On August 12, 2020, the U.S. Securities and Exchange Commission (SEC) Office of Compliance Inspections and Examinations (OCIE) released a Risk Alert addressing certain COVID19-related compliance risks and considerations for SEC-registered investment advisers and broker-dealers (collectively, Firms).[1]

Through its continuing exams and outreach efforts, OCIE has identified operational resiliency challenges that many Firms face due to COVID19. In addition, OCIE notes the "market volatility related to COVID19 may have heightened the risks of misconduct in various areas that the staff believe merit additional attention."

OCIE's observations and recommendations in this Risk Alert fall into six broad categories: (1) protection of investors' assets; (2) supervision of personnel; (3) practices relating to fees, expenses, and financial transactions; (4) investment fraud; (5) business continuity; and (6) the protection of investor and other sensitive information.

Protection of Investor Assets. The ongoing pandemic has led some Firms to modify their normal operating practices, including procedures around collecting and processing investor checks and transfer requests. OCIE recommends Firms review their practices and make adjustments where appropriate. OCIE highlights several actions Firms may want to consider to help ensure the safety of investor assets, including the following:

  • In situations where investors may mail checks to Firms but Firms are not picking up their mail daily, Firms may want to update their supervisory and compliance policies and procedures to reflect any adjustments made and disclose to investors the possibility of delays in processing checks or other assets mailed to the Firm.
  • Firms may also want to review and update their policies and procedures around disbursements to investors, particularly where investors are taking unusual or unscheduled withdrawals from their accounts, such as COVID19-related distributions from retirement accounts. Specifically, Firms may want to consider (1) implementing additional steps to confirm the investor's identity and the validity of disbursement instructions, including whether the person is authorized to make such requests and the accuracy of bank account names and numbers; and (2) recommending that each investor has an additional contact person in place, particularly when the investor is a senior or otherwise vulnerable.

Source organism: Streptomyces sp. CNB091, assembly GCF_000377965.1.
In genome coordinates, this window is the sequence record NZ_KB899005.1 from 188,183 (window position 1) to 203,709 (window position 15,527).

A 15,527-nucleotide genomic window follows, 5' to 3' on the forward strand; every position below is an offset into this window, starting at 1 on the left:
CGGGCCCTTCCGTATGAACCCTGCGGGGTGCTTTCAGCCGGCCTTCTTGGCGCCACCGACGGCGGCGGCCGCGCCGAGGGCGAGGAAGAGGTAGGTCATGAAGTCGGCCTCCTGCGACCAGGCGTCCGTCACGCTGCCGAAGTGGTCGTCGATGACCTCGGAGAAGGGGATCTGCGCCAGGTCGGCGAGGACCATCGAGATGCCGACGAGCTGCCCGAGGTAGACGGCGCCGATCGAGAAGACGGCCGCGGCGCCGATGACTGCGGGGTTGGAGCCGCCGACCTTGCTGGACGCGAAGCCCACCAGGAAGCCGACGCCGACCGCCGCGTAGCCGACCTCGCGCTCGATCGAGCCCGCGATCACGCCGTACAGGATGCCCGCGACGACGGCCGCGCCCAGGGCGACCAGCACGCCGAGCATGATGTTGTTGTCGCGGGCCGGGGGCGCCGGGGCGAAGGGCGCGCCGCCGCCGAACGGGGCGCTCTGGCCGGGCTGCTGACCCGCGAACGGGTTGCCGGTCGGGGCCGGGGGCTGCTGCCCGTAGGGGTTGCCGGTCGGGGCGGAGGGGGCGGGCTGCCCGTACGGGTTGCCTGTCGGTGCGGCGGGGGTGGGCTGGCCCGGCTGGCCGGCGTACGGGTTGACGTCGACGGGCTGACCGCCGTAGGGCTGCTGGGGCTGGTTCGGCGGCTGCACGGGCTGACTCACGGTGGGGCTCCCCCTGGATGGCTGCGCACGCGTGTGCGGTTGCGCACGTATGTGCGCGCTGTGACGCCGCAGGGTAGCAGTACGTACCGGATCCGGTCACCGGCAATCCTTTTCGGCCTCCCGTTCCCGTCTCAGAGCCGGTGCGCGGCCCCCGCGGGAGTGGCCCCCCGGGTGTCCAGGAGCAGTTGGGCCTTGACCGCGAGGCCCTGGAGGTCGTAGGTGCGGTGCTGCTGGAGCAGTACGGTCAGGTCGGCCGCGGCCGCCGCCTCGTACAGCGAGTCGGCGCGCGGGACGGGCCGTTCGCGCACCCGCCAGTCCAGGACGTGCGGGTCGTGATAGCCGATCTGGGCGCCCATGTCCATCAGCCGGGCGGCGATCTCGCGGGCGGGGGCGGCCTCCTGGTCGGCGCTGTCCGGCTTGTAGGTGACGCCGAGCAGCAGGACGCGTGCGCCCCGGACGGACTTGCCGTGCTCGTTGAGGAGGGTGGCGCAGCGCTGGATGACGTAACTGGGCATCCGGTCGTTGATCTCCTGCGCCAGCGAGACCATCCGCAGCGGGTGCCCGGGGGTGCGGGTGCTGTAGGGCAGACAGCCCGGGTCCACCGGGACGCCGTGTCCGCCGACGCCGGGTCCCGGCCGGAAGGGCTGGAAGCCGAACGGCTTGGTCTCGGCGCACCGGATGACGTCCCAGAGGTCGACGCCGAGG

Supervision of Personnel. OCIE has observed many Firms making significant operational changes to respond to the health and economic impacts of COVID19, such as shifting to Firm-wide telework conducted from various remote locations, dealing with significant market volatility and attendant issues, and responding to challenges including operational and technological issues that may arise. Again,

OCIE recommends Firms review and amend their supervisory and compliance policies as appropriate to reflect the Firm's current business activities and operations. Firms may want to modify their practices to address the following:

  • Supervised persons making securities recommendations in market sectors that may be at heightened risk for fraud or may have experienced greater volatility. Supervisors not having the same level of oversight and interaction with their supervised persons while working remotely.
  • Personnel working from remote locations and using personal devices may lead to communications or transactions occurring outside the Firm's systems.
  • Risks related to remote trading oversight, including reviews of affiliated, cross, and aberrational trading, particularly in high-volume investments.
  • The impact of resource constraints and limited opportunities for onsite due diligence reviews associated with reviewing service providers such as third-party managers, investments, and portfolio holding companies.